Christian Hedonism: A wake-up call to the Church
Pastor C. W. Booth, on his website, The Faithful Word.org, expresses a concern that ‘the church universal appears to be backing away from its obligation to effectively counter unbiblical doctrine’. In his ministry to correct doctrine error, Booth has written a number of articles which comment of John Piper’s dogma of Christian Hedonism. He makes the point that it is ‘only when those who know the Word speak out in defense of God’s revelation will those who seek to abuse, or even to destroy it, be able to “come to their senses” and be reconciled back to God (2 Timothy 2:25 ,26).’
In his article ‘Christian Hedonism—A Wake-up Call to the Church’, Pastor Booth writes:
‘When “Christian Hedonism” was introduced in 1986, it was billed by its conceiver, Dr John Piper, as a “wake-up call” to the believers in every church so that their “slumbering hearts be stabbed broad awake” (Piper, page 55, Desiring God (1996 edition). Broad awake to the “radical implication… that pursuing pleasure in God is our highest calling.” (Piper, page 21, The Dangerous Duty of Delight, (2001 edition) Converts to this nouveau philosophy sincerely feel that the acquisition of personal pleasure (sensations of good feelings) is a higher order obligation and better pursuit than any other command or pursuit, such as pursuing love for others…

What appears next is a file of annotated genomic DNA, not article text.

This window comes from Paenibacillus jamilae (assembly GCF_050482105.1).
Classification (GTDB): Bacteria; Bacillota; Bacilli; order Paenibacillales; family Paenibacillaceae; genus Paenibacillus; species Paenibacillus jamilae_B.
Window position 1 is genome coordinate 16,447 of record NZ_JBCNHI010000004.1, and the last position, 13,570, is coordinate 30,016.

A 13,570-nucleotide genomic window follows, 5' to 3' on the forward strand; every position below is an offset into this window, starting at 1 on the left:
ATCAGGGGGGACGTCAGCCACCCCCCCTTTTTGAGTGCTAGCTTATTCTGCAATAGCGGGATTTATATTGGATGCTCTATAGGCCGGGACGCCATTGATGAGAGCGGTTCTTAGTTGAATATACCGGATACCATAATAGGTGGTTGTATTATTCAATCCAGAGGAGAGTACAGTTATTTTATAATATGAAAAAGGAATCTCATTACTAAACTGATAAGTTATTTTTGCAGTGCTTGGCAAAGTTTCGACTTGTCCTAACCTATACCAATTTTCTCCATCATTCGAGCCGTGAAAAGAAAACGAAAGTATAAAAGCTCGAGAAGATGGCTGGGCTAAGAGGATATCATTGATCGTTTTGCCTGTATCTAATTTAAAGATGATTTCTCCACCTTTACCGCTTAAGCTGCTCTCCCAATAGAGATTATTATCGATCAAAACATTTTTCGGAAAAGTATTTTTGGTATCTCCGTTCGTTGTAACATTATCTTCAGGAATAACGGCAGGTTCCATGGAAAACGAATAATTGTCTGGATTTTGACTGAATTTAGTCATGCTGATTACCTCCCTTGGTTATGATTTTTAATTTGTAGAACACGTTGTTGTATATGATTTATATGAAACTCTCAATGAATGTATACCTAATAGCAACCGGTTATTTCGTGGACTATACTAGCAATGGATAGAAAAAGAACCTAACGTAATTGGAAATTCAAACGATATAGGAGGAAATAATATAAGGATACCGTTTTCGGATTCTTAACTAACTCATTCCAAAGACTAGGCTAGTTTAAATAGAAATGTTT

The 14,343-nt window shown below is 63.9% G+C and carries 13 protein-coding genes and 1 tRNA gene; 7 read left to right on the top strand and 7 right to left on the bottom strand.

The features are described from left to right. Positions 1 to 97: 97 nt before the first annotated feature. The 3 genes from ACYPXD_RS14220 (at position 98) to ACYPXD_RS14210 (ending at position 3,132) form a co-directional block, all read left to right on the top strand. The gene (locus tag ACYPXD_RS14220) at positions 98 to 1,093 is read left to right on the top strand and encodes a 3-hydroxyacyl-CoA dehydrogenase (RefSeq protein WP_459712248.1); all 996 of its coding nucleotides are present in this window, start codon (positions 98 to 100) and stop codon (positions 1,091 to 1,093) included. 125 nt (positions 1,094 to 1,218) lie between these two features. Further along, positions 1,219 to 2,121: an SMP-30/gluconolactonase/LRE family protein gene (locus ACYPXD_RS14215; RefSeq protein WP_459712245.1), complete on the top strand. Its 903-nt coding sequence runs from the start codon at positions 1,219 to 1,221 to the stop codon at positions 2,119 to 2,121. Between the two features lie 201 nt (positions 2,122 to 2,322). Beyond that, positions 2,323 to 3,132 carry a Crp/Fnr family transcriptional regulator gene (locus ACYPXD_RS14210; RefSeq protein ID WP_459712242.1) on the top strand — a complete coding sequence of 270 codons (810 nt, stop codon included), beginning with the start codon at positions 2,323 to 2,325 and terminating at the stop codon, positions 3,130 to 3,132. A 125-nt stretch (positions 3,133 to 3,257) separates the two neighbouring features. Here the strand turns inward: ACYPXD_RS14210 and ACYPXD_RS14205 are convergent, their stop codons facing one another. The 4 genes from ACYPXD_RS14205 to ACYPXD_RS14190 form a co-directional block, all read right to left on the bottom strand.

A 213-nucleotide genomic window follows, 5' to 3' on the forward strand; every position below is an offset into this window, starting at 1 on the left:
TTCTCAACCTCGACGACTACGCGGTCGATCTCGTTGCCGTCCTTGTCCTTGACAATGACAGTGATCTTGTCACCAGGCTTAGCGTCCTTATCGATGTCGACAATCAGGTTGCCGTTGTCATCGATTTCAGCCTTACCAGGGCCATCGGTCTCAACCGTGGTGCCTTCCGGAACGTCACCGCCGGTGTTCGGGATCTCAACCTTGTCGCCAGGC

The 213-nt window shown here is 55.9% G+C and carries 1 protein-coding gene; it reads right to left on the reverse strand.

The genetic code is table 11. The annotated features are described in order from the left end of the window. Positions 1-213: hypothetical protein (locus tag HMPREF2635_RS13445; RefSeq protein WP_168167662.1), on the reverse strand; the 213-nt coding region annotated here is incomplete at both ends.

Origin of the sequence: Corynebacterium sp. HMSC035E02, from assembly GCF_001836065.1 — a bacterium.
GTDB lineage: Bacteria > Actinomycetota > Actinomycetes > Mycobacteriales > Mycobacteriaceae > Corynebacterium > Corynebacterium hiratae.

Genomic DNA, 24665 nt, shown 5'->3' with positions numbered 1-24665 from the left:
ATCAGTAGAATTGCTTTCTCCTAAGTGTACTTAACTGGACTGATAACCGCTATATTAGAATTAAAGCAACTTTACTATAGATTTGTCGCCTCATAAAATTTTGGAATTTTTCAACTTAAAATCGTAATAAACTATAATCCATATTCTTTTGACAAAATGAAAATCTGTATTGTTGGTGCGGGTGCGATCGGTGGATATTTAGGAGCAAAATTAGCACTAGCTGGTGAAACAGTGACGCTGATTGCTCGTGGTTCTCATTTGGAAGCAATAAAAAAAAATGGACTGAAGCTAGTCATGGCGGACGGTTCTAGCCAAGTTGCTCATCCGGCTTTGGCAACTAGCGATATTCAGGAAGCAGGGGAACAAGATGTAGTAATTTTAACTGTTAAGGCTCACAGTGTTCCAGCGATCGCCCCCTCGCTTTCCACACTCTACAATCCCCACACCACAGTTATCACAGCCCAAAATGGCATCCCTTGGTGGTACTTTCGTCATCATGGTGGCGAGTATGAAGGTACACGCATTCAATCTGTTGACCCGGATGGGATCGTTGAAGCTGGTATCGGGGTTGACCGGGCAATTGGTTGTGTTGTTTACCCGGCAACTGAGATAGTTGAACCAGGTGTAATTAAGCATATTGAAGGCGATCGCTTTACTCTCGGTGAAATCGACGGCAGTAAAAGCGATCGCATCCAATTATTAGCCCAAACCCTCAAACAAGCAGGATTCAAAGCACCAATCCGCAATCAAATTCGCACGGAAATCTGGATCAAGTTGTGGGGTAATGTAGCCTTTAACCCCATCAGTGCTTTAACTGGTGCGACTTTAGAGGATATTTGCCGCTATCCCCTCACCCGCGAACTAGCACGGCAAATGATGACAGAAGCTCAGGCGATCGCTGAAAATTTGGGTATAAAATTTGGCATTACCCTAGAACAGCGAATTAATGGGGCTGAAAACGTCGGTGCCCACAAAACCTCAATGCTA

Booth continues: ‘As the visionary behind the concept, Dr Piper’s proposition is that God made men to desire pleasure, so hedonism must be the good and normal state of a man. He surmises that when an unbeliever converts into a believing Christian, that person becomes a “Christian Hedonist” and his desire for pleasure becomes sanctified with the addition of Christ to his life, for no one and nothing gives more pleasure than Christ. Therefore, since God gives man the most pleasure, men innately seek a relationship with God motivated by their good and natural desire for the fullest life of pleasure. Hence, the name “Christian Hedonist.”…
Unhappily, however, there are serious biblical issues and doctrinal concerns with this philosophy. When one examines closely the books that first introduced and defined “Christian Hedonism” (Desiring God–Meditations of a Christian Hedonist and The Dangerous Duty of Delight) the careful student of God’s Word will find the entire foundation of this new theology is predicated on sundry philosophies, abridged creeds, and is largely propped up by misquoted and abbreviated Bible verses, snatches of verses taken out of context, and an unnerving redefinition of the historic understanding of the doctrine of salvation.
This article is essential reading for every serious Christian who is seeking to understand the error in Piper’s Christian Hedonism.